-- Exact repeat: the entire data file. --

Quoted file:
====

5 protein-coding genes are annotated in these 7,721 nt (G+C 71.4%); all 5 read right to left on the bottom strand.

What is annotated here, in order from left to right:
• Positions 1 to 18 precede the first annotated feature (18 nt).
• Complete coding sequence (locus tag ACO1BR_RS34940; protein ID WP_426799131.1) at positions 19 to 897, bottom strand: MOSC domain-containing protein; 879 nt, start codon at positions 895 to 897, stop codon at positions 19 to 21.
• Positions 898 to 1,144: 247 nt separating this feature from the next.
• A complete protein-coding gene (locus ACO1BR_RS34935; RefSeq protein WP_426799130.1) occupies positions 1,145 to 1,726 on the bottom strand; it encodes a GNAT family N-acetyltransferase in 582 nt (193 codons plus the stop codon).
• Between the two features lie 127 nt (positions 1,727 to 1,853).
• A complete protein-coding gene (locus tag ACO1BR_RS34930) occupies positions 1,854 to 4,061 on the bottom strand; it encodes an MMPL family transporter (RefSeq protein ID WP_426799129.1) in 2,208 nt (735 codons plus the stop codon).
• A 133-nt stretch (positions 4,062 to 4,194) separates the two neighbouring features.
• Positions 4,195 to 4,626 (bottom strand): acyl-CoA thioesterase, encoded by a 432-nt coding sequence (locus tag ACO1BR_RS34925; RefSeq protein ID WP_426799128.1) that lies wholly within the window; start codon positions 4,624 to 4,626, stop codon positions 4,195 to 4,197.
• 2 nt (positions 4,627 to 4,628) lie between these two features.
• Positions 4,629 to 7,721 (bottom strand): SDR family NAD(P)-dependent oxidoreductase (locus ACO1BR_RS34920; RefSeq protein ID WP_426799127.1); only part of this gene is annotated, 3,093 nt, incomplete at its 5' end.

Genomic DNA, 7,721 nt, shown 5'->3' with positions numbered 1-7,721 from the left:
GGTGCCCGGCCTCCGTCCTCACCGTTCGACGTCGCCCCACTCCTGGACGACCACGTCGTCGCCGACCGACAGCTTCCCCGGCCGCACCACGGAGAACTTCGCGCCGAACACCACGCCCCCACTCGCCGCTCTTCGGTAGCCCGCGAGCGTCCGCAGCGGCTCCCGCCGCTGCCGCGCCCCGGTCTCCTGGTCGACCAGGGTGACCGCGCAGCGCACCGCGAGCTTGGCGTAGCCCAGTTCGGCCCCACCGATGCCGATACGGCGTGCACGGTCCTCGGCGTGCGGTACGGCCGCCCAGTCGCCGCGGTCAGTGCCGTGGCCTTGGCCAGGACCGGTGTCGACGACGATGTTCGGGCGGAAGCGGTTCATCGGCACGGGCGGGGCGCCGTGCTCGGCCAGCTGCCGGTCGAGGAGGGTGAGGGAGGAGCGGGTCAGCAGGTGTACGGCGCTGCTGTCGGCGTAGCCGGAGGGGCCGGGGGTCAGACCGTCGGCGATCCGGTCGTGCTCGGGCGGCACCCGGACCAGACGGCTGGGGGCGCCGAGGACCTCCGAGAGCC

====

5 protein-coding genes are annotated in these 7,721 nt (G+C 71.4%); all 5 read right to left on the bottom strand.

What is annotated here, in order from left to right:
• Positions 1 to 18 precede the first annotated feature (18 nt).
• Complete coding sequence (locus tag ACO1BR_RS34940; protein ID WP_426799131.1) at positions 19 to 897, bottom strand: MOSC domain-containing protein; 879 nt, start codon at positions 895 to 897, stop codon at positions 19 to 21.
• Positions 898 to 1,144: 247 nt separating this feature from the next.
• A complete protein-coding gene (locus ACO1BR_RS34935; RefSeq protein WP_426799130.1) occupies positions 1,145 to 1,726 on the bottom strand; it encodes a GNAT family N-acetyltransferase in 582 nt (193 codons plus the stop codon).
• Between the two features lie 127 nt (positions 1,727 to 1,853).
• A complete protein-coding gene (locus tag ACO1BR_RS34930) occupies positions 1,854 to 4,061 on the bottom strand; it encodes an MMPL family transporter (RefSeq protein ID WP_426799129.1) in 2,208 nt (735 codons plus the stop codon).
• A 133-nt stretch (positions 4,062 to 4,194) separates the two neighbouring features.
• Positions 4,195 to 4,626 (bottom strand): acyl-CoA thioesterase, encoded by a 432-nt coding sequence (locus tag ACO1BR_RS34925; RefSeq protein ID WP_426799128.1) that lies wholly within the window; start codon positions 4,624 to 4,626, stop codon positions 4,195 to 4,197.
• 2 nt (positions 4,627 to 4,628) lie between these two features.
• Positions 4,629 to 7,721 (bottom strand): SDR family NAD(P)-dependent oxidoreductase (locus ACO1BR_RS34920; RefSeq protein ID WP_426799127.1); only part of this gene is annotated, 3,093 nt, incomplete at its 5' end.

Genomic DNA, 7,721 nt, shown 5'->3' with positions numbered 1-7,721 from the left:
GGTGCCCGGCCTCCGTCCTCACCGTTCGACGTCGCCCCACTCCTGGACGACCACGTCGTCGCCGACCGACAGCTTCCCCGGCCGCACCACGGAGAACTTCGCGCCGAACACCACGCCCCCACTCGCCGCTCTTCGGTAGCCCGCGAGCGTCCGCAGCGGCTCCCGCCGCTGCCGCGCCCCGGTCTCCTGGTCGACCAGGGTGACCGCGCAGCGCACCGCGAGCTTGGCGTAGCCCAGTTCGGCCCCACCGATGCCGATACGGCGTGCACGGTCCTCGGCGTGCGGTACGGCCGCCCAGTCGCCGCGGTCAGTGCCGTGGCCTTGGCCAGGACCGGTGTCGACGACGATGTTCGGGCGGAAGCGGTTCATCGGCACGGGCGGGGCGCCGTGCTCGGCCAGCTGCCGGTCGAGGAGGGTGAGGGAGGAGCGGGTCAGCAGGTGTACGGCGCTGCTGTCGGCGTAGCCGGAGGGGCCGGGGGTCAGACCGTCGGCGATCCGGTCGTGCTCGGGCGGCACCCGGACCAGACGGCTGGGGGCGCCGAGGACCTCCGAGAGCC